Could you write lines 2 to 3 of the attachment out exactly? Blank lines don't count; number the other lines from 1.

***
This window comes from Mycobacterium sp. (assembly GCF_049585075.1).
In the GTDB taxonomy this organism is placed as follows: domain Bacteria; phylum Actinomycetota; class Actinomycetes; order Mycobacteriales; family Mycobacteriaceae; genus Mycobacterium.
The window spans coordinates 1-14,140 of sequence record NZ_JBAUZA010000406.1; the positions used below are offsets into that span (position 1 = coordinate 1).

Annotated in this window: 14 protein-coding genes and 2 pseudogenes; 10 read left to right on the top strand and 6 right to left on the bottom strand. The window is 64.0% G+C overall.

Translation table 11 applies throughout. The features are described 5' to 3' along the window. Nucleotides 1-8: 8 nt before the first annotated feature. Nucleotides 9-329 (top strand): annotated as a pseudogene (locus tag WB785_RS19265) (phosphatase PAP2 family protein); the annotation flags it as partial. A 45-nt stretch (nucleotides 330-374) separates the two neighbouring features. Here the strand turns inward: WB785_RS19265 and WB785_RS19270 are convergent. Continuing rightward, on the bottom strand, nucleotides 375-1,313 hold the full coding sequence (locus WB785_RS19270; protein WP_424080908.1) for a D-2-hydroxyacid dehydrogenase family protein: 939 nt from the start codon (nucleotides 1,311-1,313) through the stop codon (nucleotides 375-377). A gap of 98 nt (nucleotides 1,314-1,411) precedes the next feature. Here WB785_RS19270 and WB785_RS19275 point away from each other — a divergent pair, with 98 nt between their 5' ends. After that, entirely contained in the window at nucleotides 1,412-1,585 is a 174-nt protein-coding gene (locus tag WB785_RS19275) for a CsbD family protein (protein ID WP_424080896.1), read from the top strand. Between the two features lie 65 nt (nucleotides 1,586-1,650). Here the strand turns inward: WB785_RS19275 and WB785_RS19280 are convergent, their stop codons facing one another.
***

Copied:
In the GTDB taxonomy this organism is placed as follows: domain Bacteria; phylum Actinomycetota; class Actinomycetes; order Mycobacteriales; family Mycobacteriaceae; genus Mycobacterium.
The window spans coordinates 1-14,140 of sequence record NZ_JBAUZA010000406.1; the positions used below are offsets into that span (position 1 = coordinate 1).